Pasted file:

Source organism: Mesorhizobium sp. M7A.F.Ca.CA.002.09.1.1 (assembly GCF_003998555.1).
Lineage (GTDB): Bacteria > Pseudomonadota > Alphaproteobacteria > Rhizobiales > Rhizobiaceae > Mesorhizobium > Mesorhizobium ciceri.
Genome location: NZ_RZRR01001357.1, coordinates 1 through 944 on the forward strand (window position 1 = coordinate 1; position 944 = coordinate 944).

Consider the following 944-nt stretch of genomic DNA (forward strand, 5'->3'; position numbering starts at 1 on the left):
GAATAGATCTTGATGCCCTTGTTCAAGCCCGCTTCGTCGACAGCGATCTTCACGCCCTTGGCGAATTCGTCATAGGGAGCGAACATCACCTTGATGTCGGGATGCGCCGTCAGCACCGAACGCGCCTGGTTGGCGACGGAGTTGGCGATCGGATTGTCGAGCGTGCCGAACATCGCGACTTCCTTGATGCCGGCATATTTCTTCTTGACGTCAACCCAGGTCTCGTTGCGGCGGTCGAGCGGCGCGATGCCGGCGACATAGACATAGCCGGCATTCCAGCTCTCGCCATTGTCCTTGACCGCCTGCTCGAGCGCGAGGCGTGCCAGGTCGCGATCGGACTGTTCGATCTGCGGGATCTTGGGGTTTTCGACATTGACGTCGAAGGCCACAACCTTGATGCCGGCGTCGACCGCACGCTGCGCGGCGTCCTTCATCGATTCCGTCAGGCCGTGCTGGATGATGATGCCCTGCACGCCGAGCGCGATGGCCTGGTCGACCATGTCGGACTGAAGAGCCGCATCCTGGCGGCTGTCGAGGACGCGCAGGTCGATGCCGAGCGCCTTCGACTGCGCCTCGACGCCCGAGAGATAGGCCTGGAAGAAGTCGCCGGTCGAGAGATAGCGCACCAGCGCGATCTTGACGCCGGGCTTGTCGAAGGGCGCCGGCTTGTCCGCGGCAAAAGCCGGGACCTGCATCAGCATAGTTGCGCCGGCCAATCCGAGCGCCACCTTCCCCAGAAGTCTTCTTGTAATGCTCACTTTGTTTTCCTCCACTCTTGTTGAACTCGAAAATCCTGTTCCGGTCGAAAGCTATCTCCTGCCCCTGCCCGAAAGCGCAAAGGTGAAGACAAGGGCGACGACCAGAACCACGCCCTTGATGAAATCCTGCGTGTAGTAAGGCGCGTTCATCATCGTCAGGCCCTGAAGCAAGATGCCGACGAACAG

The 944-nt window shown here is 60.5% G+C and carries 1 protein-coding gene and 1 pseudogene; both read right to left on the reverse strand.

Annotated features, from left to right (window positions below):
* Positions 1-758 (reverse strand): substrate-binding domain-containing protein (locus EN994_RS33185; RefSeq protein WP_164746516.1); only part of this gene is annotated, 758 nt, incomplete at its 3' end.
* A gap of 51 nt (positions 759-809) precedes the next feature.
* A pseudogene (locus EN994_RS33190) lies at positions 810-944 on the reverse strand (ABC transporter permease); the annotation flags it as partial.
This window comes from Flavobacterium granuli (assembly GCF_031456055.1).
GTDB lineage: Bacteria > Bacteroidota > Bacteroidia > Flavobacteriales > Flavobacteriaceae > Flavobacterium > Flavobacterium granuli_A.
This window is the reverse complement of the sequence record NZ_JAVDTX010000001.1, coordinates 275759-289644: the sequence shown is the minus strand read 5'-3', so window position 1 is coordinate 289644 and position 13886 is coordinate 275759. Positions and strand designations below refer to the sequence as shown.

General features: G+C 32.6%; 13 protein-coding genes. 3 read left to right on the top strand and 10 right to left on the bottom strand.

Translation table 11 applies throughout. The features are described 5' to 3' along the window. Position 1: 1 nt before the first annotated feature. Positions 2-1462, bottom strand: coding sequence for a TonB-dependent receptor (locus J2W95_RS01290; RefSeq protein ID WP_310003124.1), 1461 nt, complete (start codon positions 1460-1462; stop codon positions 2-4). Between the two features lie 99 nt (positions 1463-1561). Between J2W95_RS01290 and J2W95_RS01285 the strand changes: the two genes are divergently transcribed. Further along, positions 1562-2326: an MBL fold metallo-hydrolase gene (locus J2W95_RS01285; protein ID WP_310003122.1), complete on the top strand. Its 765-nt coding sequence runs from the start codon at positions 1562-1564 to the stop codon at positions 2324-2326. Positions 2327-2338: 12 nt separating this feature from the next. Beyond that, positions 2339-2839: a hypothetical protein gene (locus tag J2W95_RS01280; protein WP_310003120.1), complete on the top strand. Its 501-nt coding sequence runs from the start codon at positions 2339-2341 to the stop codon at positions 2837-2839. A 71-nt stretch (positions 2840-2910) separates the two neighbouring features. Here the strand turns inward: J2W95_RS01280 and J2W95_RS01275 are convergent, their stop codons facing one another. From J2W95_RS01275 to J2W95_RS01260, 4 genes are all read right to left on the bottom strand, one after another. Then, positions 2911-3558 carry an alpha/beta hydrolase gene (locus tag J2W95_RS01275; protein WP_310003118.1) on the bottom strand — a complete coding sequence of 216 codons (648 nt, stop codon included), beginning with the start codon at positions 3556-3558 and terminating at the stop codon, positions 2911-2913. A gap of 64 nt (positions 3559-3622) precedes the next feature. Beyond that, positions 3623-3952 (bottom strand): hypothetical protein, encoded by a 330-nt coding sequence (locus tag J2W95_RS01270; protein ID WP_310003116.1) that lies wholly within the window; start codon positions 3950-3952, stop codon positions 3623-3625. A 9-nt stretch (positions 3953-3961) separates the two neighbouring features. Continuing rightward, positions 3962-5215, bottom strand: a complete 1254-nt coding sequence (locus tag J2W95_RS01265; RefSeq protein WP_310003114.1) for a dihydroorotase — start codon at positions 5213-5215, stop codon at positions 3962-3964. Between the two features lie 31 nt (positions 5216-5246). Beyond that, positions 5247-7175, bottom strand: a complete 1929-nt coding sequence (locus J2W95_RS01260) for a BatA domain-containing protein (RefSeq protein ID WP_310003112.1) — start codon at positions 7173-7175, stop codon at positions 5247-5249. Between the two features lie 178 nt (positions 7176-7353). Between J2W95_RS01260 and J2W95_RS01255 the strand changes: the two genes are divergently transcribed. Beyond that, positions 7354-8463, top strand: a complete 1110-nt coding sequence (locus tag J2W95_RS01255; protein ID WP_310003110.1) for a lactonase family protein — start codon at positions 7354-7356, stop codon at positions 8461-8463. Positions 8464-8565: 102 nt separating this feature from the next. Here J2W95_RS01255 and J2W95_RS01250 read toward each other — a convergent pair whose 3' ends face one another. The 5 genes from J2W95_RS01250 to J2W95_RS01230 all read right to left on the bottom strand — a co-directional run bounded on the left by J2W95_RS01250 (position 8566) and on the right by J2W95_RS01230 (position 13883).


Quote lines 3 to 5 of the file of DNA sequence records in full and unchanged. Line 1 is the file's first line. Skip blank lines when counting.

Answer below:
Genome location: NZ_RZRR01001357.1, coordinates 1 through 944 on the forward strand (window position 1 = coordinate 1; position 944 = coordinate 944).

Consider the following 944-nt stretch of genomic DNA (forward strand, 5'->3'; position numbering starts at 1 on the left):
GAATAGATCTTGATGCCCTTGTTCAAGCCCGCTTCGTCGACAGCGATCTTCACGCCCTTGGCGAATTCGTCATAGGGAGCGAACATCACCTTGATGTCGGGATGCGCCGTCAGCACCGAACGCGCCTGGTTGGCGACGGAGTTGGCGATCGGATTGTCGAGCGTGCCGAACATCGCGACTTCCTTGATGCCGGCATATTTCTTCTTGACGTCAACCCAGGTCTCGTTGCGGCGGTCGAGCGGCGCGATGCCGGCGACATAGACATAGCCGGCATTCCAGCTCTCGCCATTGTCCTTGACCGCCTGCTCGAGCGCGAGGCGTGCCAGGTCGCGATCGGACTGTTCGATCTGCGGGATCTTGGGGTTTTCGACATTGACGTCGAAGGCCACAACCTTGATGCCGGCGTCGACCGCACGCTGCGCGGCGTCCTTCATCGATTCCGTCAGGCCGTGCTGGATGATGATGCCCTGCACGCCGAGCGCGATGGCCTGGTCGACCATGTCGGACTGAAGAGCCGCATCCTGGCGGCTGTCGAGGACGCGCAGGTCGATGCCGAGCGCCTTCGACTGCGCCTCGACGCCCGAGAGATAGGCCTGGAAGAAGTCGCCGGTCGAGAGATAGCGCACCAGCGCGATCTTGACGCCGGGCTTGTCGAAGGGCGCCGGCTTGTCCGCGGCAAAAGCCGGGACCTGCATCAGCATAGTTGCGCCGGCCAATCCGAGCGCCACCTTCCCCAGAAGTCTTCTTGTAATGCTCACTTTGTTTTCCTCCACTCTTGTTGAACTCGAAAATCCTGTTCCGGTCGAAAGCTATCTCCTGCCCCTGCCCGAAAGCGCAAAGGTGAAGACAAGGGCGACGACCAGAACCACGCCCTTGATGAAATCCTGCGTGTAGTAAGGCGCGTTCATCATCGTCAGGCCCTGAAGCAAGATGCCGACGAACAG